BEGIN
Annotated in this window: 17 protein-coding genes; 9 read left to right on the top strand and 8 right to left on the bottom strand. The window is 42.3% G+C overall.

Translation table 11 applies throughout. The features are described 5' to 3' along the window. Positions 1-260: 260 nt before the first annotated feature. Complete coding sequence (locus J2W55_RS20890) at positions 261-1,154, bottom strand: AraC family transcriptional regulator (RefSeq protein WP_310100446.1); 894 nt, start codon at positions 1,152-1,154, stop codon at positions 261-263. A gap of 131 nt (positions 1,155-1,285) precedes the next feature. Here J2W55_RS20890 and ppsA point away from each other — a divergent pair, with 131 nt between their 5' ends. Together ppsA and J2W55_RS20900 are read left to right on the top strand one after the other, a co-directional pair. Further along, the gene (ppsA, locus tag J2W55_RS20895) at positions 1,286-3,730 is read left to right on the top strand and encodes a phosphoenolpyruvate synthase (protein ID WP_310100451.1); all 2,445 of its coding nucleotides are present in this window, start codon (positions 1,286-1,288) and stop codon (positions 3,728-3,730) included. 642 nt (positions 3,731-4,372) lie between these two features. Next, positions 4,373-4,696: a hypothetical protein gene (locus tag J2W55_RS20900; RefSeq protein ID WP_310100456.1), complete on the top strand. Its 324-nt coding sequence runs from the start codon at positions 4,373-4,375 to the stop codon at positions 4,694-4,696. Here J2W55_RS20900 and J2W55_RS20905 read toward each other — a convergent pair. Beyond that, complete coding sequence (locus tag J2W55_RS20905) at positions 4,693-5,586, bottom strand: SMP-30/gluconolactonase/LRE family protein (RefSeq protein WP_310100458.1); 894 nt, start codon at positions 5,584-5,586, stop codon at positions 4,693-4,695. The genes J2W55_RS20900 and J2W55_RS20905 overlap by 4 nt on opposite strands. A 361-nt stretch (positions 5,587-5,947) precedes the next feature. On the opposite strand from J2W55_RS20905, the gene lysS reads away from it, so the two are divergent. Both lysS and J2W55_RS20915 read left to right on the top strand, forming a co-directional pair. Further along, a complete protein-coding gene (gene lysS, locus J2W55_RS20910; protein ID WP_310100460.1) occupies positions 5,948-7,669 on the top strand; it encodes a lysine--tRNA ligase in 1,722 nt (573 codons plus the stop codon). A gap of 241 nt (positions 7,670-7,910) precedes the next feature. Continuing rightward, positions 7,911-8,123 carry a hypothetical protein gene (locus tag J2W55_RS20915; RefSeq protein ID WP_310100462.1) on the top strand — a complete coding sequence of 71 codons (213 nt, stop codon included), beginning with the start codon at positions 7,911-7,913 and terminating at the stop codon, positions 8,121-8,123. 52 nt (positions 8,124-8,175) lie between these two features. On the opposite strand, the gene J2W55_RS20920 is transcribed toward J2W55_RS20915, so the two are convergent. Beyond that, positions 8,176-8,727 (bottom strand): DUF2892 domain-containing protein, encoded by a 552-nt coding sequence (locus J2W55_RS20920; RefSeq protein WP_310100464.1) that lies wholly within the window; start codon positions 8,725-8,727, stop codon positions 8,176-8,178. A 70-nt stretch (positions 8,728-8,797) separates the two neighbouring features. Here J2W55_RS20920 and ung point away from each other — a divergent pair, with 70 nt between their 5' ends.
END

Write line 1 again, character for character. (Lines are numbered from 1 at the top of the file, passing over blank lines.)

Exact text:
Annotated in this window: 17 protein-coding genes; 9 read left to right on the top strand and 8 right to left on the bottom strand. The window is 42.3% G+C overall.